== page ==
If the foreground is the text, more or less clearly expressed, albeit, usually, in metaphor, the background is the subtext. The background is the whisper that provides the context by which the spoken (foreground) is to be interpreted, and, in artwork related to the horror genre, the background often hints at night and darkness, at the distance of stars, at clouds and fog, at alien worlds, at disorientation, at devastation, at decomposition and putrefaction, at fragmentation, at mystification, at torture, at suffering, at passion, at destruction, and at hostility.
According to Trevor Whittock, George Lakoff and Mark Johnson argue, in Metaphors We Live By, “against the view that experiences and objects have inherent properties and are understood solely in terms of those properties. . . [that] inherent properties only in part account for how we comprehend things. Just as important is [the fact that] our concepts, and consequently our experience, are structured in terms of metaphors” (Metaphor and Film, 114-115). By comparing the new and unfamiliar with the known, people seek to understand better that which is strange or novel. Often, the creation of metaphors and analogies are means of doing so.
I assert that something similar to this process can occur in the contemplation of a drawing or a painting. The foreground is the overt (known), the background the covert (unknown), half of a complete statement, or vision, that, to be understood must be considered in light of its complementary counterpart. Some of the clearest, or more obvious, examples of the background’s importance to interpreting a work of art’s foreground are seen in the work of fantasy artist Frank Frazetta, whose paintings often adorn science fiction and fantasy paperback novels, but which also frequently exhibit horrific imagery.
In one such painting, a warrior dressed vaguely in the manner of a Viking rushes toward a nubile, nude young maiden who is about to be sacrificed upon a stone altar by a cloaked figure holding a large knife. An alligator, but with wavering tentacles attached to its reptilian tail, lies at the base of the short flight of stone steps that leads to the altar. The background is peopled, as it were, with dark shapes comprised of huge bat-like wings, fanged human faces, lupine ears, and brawny arms, one or more (it is difficult to tell, for the background is dark, and the figures which occupy it are little more than shadows) seize the pale, white corpse of another nude woman who, it appears, was the victim of an earlier sacrifice. Above the heroic warrior, parallel bands of shadow descend, as if they are the dark outlines of a monstrous hand reaching for the would-be rescuer. The background suggests a hellish or demonic cult and, perhaps, the evil god whom the cultists worship and who are about to sacrifice the female victim, thereby offering a key to interpreting the overall image, or scene, that the painting, as a whole, depicts.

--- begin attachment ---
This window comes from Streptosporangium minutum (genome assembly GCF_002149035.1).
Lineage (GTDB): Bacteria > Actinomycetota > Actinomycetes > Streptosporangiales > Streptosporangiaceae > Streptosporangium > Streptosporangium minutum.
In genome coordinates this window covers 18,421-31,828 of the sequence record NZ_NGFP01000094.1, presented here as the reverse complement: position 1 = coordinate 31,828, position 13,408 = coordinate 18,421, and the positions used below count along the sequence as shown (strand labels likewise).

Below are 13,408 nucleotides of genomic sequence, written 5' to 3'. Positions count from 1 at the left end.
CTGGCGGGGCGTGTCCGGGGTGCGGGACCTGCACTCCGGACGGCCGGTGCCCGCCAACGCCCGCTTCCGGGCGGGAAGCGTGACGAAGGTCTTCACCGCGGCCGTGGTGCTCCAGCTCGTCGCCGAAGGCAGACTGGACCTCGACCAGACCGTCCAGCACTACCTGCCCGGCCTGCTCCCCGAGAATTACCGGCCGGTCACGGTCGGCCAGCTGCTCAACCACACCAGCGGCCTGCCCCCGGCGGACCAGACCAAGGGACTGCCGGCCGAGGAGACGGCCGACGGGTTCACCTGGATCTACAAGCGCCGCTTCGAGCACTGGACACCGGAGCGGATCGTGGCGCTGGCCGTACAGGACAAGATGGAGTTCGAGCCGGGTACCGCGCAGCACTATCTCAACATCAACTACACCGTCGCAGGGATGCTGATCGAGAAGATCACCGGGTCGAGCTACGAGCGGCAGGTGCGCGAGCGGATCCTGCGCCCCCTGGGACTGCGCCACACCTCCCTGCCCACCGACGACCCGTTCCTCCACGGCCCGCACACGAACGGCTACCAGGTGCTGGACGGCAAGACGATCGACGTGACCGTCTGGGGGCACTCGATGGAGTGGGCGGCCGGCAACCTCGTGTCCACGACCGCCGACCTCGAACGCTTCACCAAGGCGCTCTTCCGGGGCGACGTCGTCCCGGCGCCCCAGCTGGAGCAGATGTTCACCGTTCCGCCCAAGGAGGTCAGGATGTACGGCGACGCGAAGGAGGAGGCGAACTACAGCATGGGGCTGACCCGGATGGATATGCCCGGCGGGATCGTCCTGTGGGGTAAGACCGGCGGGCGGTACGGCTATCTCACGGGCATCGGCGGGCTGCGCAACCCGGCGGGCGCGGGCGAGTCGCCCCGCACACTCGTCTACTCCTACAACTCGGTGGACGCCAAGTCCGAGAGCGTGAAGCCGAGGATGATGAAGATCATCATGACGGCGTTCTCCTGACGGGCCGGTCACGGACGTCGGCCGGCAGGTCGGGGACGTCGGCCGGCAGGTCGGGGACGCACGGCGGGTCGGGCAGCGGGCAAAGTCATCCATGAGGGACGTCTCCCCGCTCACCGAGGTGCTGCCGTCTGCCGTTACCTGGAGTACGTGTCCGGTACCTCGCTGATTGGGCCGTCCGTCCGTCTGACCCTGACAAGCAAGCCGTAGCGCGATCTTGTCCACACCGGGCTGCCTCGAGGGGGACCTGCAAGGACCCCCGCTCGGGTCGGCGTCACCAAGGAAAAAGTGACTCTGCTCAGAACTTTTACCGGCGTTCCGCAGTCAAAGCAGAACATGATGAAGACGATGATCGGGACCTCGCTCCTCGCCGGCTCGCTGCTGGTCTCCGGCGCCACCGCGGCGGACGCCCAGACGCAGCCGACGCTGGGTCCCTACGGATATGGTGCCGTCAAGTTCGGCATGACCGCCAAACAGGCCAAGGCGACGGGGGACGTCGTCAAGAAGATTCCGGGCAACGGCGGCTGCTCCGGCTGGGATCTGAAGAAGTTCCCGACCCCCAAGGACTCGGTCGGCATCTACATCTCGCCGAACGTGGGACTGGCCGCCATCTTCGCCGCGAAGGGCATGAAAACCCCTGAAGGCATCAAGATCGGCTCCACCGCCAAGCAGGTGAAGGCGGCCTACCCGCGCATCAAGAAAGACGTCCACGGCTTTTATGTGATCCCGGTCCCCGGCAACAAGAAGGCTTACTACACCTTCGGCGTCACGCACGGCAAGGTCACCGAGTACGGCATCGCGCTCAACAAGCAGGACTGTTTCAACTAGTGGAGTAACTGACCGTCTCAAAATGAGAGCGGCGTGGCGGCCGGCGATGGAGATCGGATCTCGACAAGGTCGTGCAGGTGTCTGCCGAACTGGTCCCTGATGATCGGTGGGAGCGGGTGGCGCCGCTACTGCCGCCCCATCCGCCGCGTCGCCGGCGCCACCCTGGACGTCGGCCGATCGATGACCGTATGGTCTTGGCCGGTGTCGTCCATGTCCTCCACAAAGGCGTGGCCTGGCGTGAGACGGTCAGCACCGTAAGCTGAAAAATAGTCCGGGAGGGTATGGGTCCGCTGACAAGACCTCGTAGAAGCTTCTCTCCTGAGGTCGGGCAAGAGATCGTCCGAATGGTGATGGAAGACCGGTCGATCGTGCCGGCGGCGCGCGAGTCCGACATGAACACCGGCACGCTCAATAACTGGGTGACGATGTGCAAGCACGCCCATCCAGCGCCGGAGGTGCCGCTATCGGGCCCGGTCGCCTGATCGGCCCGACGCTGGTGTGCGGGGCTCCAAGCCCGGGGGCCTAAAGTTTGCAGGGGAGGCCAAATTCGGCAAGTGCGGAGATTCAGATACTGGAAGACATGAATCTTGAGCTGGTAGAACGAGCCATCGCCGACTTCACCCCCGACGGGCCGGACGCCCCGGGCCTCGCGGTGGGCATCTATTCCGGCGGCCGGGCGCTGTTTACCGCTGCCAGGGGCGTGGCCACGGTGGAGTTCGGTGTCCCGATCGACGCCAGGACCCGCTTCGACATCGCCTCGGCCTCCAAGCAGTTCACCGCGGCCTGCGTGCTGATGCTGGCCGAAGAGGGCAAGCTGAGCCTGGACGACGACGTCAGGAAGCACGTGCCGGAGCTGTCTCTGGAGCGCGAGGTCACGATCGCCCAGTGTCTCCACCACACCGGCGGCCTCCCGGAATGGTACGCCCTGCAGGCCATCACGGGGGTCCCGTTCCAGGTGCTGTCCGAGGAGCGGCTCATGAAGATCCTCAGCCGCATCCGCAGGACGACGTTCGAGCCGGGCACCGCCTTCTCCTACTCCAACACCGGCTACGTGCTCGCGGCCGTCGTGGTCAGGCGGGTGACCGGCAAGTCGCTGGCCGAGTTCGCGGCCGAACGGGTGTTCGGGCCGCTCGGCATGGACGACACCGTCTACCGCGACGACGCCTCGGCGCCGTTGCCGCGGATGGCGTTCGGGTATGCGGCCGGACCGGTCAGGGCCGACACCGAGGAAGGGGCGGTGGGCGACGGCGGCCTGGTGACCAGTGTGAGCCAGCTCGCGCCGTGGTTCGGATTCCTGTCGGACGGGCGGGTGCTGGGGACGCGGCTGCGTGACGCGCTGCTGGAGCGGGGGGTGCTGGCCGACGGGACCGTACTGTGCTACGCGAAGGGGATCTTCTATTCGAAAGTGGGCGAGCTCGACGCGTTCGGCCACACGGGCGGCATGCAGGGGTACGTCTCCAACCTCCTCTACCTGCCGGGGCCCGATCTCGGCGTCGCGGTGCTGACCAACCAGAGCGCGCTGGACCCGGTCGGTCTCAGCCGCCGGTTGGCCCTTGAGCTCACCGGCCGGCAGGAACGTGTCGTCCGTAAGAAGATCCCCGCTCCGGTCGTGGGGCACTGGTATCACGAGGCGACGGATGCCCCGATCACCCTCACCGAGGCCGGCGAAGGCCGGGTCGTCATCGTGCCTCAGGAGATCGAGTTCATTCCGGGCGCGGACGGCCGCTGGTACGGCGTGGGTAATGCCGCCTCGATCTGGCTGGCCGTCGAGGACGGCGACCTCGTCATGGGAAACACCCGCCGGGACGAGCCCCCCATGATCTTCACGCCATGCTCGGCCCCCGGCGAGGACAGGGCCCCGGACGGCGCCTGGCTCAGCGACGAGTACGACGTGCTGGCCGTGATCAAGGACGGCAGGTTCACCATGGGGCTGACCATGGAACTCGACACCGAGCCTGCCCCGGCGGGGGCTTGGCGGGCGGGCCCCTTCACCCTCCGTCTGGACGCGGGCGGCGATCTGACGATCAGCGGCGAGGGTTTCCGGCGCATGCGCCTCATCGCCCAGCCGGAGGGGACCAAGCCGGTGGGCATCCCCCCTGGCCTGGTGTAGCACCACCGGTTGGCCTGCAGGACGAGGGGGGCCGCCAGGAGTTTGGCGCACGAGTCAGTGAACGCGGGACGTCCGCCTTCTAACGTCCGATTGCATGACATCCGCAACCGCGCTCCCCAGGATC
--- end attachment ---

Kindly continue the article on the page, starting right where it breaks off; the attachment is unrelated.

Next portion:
In another of Frazetta’s paintings, Queen Kong, a gigantic blonde stands astride the Empire State Building, New York City stretched out below her, circled by attacking biplanes. In her right hand, she holds a miniature version of King Kong. The sky is blue-gray, shot through with wisps of red-orange clouds that resemble used bandages. Obviously, the painting is a spoof upon King Kong, with the roles of the ape and the human object of his simian affections reversed; the background (the city streets below the skyscraper, in particular) helps to establish the context that makes this humorous work intelligible.
A final example should suffice to clarify my point that a painting’s background is--or can be (and probably should be)--an important contextual clue to the interpretation of its foreground. In this picture, Barbarian, a warrior stands atop a heap of rubble, a nude woman lying at his feet. The palm of his left hand rests upon the hilt of his sword, the blade of which thrusts into the pile of debris. A closer look at the rubble reveals it to be not only a heap of earth, but one which is strewn with skulls, spines, severed arms, a battleaxe, and what might be a spear. Symbolically, the warrior stands upon the bones and corpses of enemies whom he has bested in battle, an interpretation which seems to be borne out by the delicate images of a huge skull and a cowl-shrouded death’s-head which are close to the same colors--tan, light brown, yellow, and orange--out of which they appear to swirl, perhaps as representations of the warrior’s memories of the evil forces whom he has, in past battles, slain. The yellow and orange colors rise, seeming to flicker, as if they are flames, perhaps suggesting the final fate of the vanquished, whom the victorious hero has dispatched to hell.
Writers can accomplish the same effects as Frazetta and other visual artists by writing descriptions of settings in which details comprise a contextual background which illuminates, on a more or less subliminal level, the significance of a scene’s “foreground” action or characters, thereby enriching their own work. By describing settings in such a way that the descriptions themselves tell a story, the writer can tell stories within stories, the former providing emotional, thematic, or narrative subtext for the latter.